VoWLAN Brings New Sales Opportunities

WLAN VoIP wireless LAN

Lance Reid, CEO of NetLogic, a Turlock, Calif.-based solution provider, said that the pervasiveness of enterprise VoIP makes VoWLAN an easy sell. "Once people decide to go with enterprise VoIP, taking the next step to wireless is almost automatic," said Reid, who has seen a 25 percent increase in VoWLAN-related inquiries over the past year.

Infonetics Research predicts that the number of U.S. companies deploying VoWLAN will rise from 10 percent now to 31 percent in 2007. But the technological complexity of deploying VoWLAN means that solution providers must either have specialized skills or be willing to pay for them.

For example, because VoWLAN adds significant coverage requirements to the wireless network, site surveys are needed to identify RF interference issues and ensure quality of service. "When you add voice, the stability of the wireless network becomes that much more crucial," said Ron Temske, director of IP communications at Logicalis, a Bloomfield Hills, Mich.-based solution provider.

Meru Networks, a Sunnyvale, Calif., WLAN vendor, is trying to make it easier for VARs to effectively deploy VoWLAN technology. The company revamped its channel program in July to train its partners to meet the increased demands that voice places on a WLAN, according to Joel Vincent, director of marketing at Meru.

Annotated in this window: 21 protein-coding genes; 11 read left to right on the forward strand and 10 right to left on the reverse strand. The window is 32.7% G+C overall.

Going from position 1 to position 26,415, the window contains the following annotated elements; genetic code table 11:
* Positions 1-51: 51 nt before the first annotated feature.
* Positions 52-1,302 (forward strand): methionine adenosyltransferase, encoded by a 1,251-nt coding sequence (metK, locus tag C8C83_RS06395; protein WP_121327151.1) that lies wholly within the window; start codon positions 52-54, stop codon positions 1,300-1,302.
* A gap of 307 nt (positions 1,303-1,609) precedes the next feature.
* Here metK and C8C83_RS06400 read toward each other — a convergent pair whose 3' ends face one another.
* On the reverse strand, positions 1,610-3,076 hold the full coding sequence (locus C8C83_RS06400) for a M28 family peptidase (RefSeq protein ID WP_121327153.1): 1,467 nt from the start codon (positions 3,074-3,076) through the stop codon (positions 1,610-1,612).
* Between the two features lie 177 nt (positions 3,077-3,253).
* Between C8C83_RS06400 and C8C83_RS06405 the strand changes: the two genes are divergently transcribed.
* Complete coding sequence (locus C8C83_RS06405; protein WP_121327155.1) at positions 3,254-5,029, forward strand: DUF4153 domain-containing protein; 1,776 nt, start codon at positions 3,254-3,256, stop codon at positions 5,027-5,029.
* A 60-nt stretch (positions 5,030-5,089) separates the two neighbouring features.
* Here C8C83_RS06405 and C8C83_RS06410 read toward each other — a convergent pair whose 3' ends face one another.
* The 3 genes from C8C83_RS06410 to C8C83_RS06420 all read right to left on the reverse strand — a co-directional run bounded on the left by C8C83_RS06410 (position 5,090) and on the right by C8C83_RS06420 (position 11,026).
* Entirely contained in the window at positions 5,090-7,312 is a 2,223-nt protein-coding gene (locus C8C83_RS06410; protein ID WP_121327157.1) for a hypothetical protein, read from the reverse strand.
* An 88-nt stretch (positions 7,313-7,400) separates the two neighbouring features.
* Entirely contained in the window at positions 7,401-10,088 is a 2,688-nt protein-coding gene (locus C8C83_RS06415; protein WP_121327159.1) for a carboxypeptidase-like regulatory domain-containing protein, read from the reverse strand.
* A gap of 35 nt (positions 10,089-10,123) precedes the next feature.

Sponsored post

What's interesting about Meru's VoWLAN solution is that it minimizes interference and eliminates the need for site surveys in many cases, said Katie Brown, director of channel marketing at Microtech Information Systems, a Meru solution provider in Rochester, N.Y.

Although this might appear to remove a potential revenue opportunity for VARs, Vincent said that the time and cost savings of deploying Meru's solution creates other avenues for solution providers to increase profitability. "VARs that do their own site surveys can reduce their overall bill or use the reduced cost as increased margin," he said.

Despite the interest in VoWLAN, the promise of next-generation handsets capable of roaming between cellular and Wi-Fi networks could temporarily slow growth of the market. "Our business is slightly lower than last year because people know dual-mode handsets are right around the corner," Temske said.